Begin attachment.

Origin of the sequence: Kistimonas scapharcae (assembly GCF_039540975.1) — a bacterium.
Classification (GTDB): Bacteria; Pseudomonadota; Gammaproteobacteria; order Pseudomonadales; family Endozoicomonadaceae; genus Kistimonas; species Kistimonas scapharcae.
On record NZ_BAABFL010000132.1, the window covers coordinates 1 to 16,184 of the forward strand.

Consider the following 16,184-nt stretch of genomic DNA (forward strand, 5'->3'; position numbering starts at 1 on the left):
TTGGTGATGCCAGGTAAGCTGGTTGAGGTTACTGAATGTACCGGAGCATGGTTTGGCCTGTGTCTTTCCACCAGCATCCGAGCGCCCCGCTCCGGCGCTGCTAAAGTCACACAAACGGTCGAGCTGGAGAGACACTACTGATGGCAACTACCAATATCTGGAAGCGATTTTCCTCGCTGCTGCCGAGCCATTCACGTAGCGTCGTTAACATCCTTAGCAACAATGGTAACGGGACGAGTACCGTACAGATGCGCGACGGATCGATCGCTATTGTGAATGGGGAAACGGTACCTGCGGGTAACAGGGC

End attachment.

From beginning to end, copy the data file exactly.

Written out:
Origin of the sequence: Kistimonas scapharcae (assembly GCF_039540975.1) — a bacterium.
Classification (GTDB): Bacteria; Pseudomonadota; Gammaproteobacteria; order Pseudomonadales; family Endozoicomonadaceae; genus Kistimonas; species Kistimonas scapharcae.
On record NZ_BAABFL010000132.1, the window covers coordinates 1 to 16,184 of the forward strand.

Consider the following 16,184-nt stretch of genomic DNA (forward strand, 5'->3'; position numbering starts at 1 on the left):
TTGGTGATGCCAGGTAAGCTGGTTGAGGTTACTGAATGTACCGGAGCATGGTTTGGCCTGTGTCTTTCCACCAGCATCCGAGCGCCCCGCTCCGGCGCTGCTAAAGTCACACAAACGGTCGAGCTGGAGAGACACTACTGATGGCAACTACCAATATCTGGAAGCGATTTTCCTCGCTGCTGCCGAGCCATTCACGTAGCGTCGTTAACATCCTTAGCAACAATGGTAACGGGACGAGTACCGTACAGATGCGCGACGGATCGATCGCTATTGTGAATGGGGAAACGGTACCTGCGGGTAACAGGGC